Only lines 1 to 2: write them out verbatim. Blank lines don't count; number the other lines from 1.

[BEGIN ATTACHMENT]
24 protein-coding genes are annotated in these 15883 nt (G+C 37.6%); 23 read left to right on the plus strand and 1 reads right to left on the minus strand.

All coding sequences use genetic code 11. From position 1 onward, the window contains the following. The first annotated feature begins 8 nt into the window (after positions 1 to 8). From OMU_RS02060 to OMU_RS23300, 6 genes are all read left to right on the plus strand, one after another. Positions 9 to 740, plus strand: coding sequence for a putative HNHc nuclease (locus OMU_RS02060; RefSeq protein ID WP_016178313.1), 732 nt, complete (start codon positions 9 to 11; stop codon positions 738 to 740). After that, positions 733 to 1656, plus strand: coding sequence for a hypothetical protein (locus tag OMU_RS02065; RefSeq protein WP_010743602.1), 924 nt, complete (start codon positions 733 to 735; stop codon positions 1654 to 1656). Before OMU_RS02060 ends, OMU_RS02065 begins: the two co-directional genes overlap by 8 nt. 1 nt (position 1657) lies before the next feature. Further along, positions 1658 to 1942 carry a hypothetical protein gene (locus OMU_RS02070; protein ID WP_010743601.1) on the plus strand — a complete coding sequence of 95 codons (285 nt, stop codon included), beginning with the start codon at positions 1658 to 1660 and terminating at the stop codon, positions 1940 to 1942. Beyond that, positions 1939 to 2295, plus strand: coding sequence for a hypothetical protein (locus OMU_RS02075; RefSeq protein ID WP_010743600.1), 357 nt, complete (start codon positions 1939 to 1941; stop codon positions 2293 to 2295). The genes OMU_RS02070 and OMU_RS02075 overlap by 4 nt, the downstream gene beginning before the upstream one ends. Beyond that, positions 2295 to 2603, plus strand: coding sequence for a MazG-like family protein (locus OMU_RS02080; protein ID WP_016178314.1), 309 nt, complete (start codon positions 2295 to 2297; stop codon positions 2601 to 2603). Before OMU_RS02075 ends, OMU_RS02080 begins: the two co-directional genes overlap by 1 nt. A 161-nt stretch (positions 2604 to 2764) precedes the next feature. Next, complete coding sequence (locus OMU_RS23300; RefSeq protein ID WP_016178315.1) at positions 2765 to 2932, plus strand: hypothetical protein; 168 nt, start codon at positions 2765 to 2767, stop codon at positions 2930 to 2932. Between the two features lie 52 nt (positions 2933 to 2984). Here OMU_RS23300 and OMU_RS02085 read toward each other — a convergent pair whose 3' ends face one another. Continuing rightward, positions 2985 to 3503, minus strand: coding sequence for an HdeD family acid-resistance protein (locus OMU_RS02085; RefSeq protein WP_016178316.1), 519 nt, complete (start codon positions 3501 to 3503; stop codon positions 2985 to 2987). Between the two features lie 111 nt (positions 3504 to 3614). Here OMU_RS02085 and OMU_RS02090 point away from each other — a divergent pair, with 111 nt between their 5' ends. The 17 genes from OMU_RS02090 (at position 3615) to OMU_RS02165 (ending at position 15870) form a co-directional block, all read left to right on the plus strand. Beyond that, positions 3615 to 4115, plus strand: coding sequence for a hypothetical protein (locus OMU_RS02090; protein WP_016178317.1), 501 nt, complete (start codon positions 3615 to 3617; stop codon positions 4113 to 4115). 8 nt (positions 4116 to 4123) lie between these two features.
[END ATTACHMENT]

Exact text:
24 protein-coding genes are annotated in these 15883 nt (G+C 37.6%); 23 read left to right on the plus strand and 1 reads right to left on the minus strand.

All coding sequences use genetic code 11. From position 1 onward, the window contains the following. The first annotated feature begins 8 nt into the window (after positions 1 to 8). From OMU_RS02060 to OMU_RS23300, 6 genes are all read left to right on the plus strand, one after another. Positions 9 to 740, plus strand: coding sequence for a putative HNHc nuclease (locus OMU_RS02060; RefSeq protein ID WP_016178313.1), 732 nt, complete (start codon positions 9 to 11; stop codon positions 738 to 740). After that, positions 733 to 1656, plus strand: coding sequence for a hypothetical protein (locus tag OMU_RS02065; RefSeq protein WP_010743602.1), 924 nt, complete (start codon positions 733 to 735; stop codon positions 1654 to 1656). Before OMU_RS02060 ends, OMU_RS02065 begins: the two co-directional genes overlap by 8 nt. 1 nt (position 1657) lies before the next feature. Further along, positions 1658 to 1942 carry a hypothetical protein gene (locus OMU_RS02070; protein ID WP_010743601.1) on the plus strand — a complete coding sequence of 95 codons (285 nt, stop codon included), beginning with the start codon at positions 1658 to 1660 and terminating at the stop codon, positions 1940 to 1942. Beyond that, positions 1939 to 2295, plus strand: coding sequence for a hypothetical protein (locus OMU_RS02075; RefSeq protein ID WP_010743600.1), 357 nt, complete (start codon positions 1939 to 1941; stop codon positions 2293 to 2295). The genes OMU_RS02070 and OMU_RS02075 overlap by 4 nt, the downstream gene beginning before the upstream one ends. Beyond that, positions 2295 to 2603, plus strand: coding sequence for a MazG-like family protein (locus OMU_RS02080; protein ID WP_016178314.1), 309 nt, complete (start codon positions 2295 to 2297; stop codon positions 2601 to 2603). Before OMU_RS02075 ends, OMU_RS02080 begins: the two co-directional genes overlap by 1 nt. A 161-nt stretch (positions 2604 to 2764) precedes the next feature. Next, complete coding sequence (locus OMU_RS23300; RefSeq protein ID WP_016178315.1) at positions 2765 to 2932, plus strand: hypothetical protein; 168 nt, start codon at positions 2765 to 2767, stop codon at positions 2930 to 2932. Between the two features lie 52 nt (positions 2933 to 2984). Here OMU_RS23300 and OMU_RS02085 read toward each other — a convergent pair whose 3' ends face one another. Continuing rightward, positions 2985 to 3503, minus strand: coding sequence for an HdeD family acid-resistance protein (locus OMU_RS02085; RefSeq protein WP_016178316.1), 519 nt, complete (start codon positions 3501 to 3503; stop codon positions 2985 to 2987). Between the two features lie 111 nt (positions 3504 to 3614). Here OMU_RS02085 and OMU_RS02090 point away from each other — a divergent pair, with 111 nt between their 5' ends. The 17 genes from OMU_RS02090 (at position 3615) to OMU_RS02165 (ending at position 15870) form a co-directional block, all read left to right on the plus strand. Beyond that, positions 3615 to 4115, plus strand: coding sequence for a hypothetical protein (locus OMU_RS02090; protein WP_016178317.1), 501 nt, complete (start codon positions 3615 to 3617; stop codon positions 4113 to 4115). 8 nt (positions 4116 to 4123) lie between these two features.